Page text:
His mention of ginger is familiar to us, for another player, Dale Douglass, 63, had explained earlier in our investigation that, in addition to placing a magnet on his left wrist to increase circulation and reduce pain, he also was told–by his accountant, no less–to apply gingerroot to the wrist. “The magnet was working, no doubt about it,” says Douglass, “but I needed a bit more. My friend told me to place the gingerroot in a microwave oven, heat it, and then apply it to my wrist. The idea is that the elements inside the gingerroot will be absorbed through my skin and would make my wrist feel better.” Douglass pauses, as if wondering whether to tell the rest of the story.
“The darned microwave oven heated that gingerroot the way it does a hard-boiled egg–you know, cool on the outside, steaming on the inside,” he sighs. “I pressed that root on my wrist and just scalded it real bad.” Douglass showed us the wrist, which was heavily bandaged.
We were explaining the Douglass story to Bob Charles when Orville Moody, an herbal-remedy man himself, came along. Old Sarge, 65, caught only the tail end of the story, and when it was finished, he eyed us suspiciously. “I want you to explain to me how Dale was able to turn on the microwave oven with his hand inside and the door open,” he said.
Poor Moody. Long the sufferer of the most pathetic case of putting yips in history, his twitches drove him from the PGA Tour long ago. (His most famous miss came at the 1973 Bing Crosby National Pro-Am, when he blew a two-foot putt for victory on the last hole.) But he regained his touch when he joined the senior tour, using the extra-long putter to devastating effect. In 1989 he was second on the money list. The problem, Moody says, is that his nerves eventually became so fried that he started yipping with the extra-long putter, too. What to do? “I started taking kava kava for my nerves, and it works,” he says. “My stroke is smoother, and I sleep better, too.” It turns out Moody also takes St. John’s wort, folic acid, echinacea (for his immune system), grape-seed extract and, of course, a multivitamin.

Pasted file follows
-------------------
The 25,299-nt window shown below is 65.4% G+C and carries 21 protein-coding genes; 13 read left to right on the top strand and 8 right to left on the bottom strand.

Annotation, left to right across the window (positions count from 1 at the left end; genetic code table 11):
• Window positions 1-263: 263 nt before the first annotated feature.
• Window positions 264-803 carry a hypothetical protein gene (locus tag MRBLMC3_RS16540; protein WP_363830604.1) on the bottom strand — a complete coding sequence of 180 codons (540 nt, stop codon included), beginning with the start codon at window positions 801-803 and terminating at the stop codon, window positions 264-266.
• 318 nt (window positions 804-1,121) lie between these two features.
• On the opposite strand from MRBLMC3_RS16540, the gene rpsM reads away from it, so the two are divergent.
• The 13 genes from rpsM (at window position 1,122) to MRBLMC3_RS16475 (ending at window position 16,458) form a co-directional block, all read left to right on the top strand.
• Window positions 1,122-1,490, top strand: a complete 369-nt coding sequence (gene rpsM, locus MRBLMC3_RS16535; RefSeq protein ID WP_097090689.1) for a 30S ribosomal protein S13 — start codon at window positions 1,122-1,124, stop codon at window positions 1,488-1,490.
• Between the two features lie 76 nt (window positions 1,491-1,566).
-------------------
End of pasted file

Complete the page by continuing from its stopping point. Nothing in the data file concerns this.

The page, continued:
The number of players who ingest supplements of one kind or another are considerable, but they are dwarfed by the magnet crowd. Jim Colbert and Bob Murphy are its most vocal proponents, though players such as Floyd, Douglass, Dana Quigley and Jim Ferree use them as well. Magnets are even gaining popularity among younger pros. John Huston sleeps on a magnetic mattress, Olin Browne won the MasterCard Colonial in May with magnets on his elbow, and the LPGA Tour’s Donna Andrews has used them on her back.
The chief benefit of magnets is their reputed ability to relieve pain–users and manufacturers are careful to assert they are not curative–and on the senior tour, physical pain is rampant. Bad backs, aggravated by 40 years or more of full-time twisting, are common. Wrists and elbows have absorbed the shock of millions of hardpan-thumping iron shots, and throb as a result. There are a lot of sore necks, though the best guess as to why is from looking down so much.
“I used to be a doubter–oh, yes,” says Murphy, 56, the winner of 11 senior tournaments. “But to those who talk about the placebo effect, I can only say, I have been wearing ‘placebos’ for five years now, and they have changed my life.”
Murphy’s body is tattooed with magnets, which he shows off with gabby pride and enthusiastic conviction. There are three magnets of varying sizes on his back, held in place by a Velcro belt. There are two tiny magnets on his elbow, six more in a wrist bracelet and yet another on his left knee. He admits he is utterly dependent on magnets to perform, so much so that he carries an 18-pound, magnet-laced mattress cover wherever he travels.